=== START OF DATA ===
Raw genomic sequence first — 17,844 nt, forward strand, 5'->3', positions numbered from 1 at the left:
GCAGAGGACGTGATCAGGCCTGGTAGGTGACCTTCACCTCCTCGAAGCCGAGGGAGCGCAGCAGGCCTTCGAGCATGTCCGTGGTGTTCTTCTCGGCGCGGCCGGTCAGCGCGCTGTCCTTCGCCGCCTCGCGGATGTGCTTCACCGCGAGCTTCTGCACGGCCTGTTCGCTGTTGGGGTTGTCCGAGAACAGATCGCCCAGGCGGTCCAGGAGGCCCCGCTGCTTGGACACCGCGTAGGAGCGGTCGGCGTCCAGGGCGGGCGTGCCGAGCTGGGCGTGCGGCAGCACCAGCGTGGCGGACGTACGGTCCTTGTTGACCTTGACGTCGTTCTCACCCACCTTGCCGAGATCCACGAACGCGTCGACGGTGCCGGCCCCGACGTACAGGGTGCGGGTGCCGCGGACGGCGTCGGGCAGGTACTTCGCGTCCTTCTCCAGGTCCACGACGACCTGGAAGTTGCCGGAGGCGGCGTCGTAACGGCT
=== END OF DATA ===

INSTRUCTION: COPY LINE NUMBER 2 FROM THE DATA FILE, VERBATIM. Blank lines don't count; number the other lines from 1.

GCAGAGGACGTGATCAGGCCTGGTAGGTGACCTTCACCTCCTCGAAGCCGAGGGAGCGCAGCAGGCCTTCGAGCATGTCCGTGGTGTTCTTCTCGGCGCGGCCGGTCAGCGCGCTGTCCTTCGCCGCCTCGCGGATGTGCTTCACCGCGAGCTTCTGCACGGCCTGTTCGCTGTTGGGGTTGTCCGAGAACAGATCGCCCAGGCGGTCCAGGAGGCCCCGCTGCTTGGACACCGCGTAGGAGCGGTCGGCGTCCAGGGCGGGCGTGCCGAGCTGGGCGTGCGGCAGCACCAGCGTGGCGGACGTACGGTCCTTGTTGACCTTGACGTCGTTCTCACCCACCTTGCCGAGATCCACGAACGCGTCGACGGTGCCGGCCCCGACGTACAGGGTGCGGGTGCCGCGGACGGCGTCGGGCAGGTACTTCGCGTCCTTCTCCAGGTCCACGACGACCTGGAAGTTGCCGGAGGCGGCGTCGTAACGGCT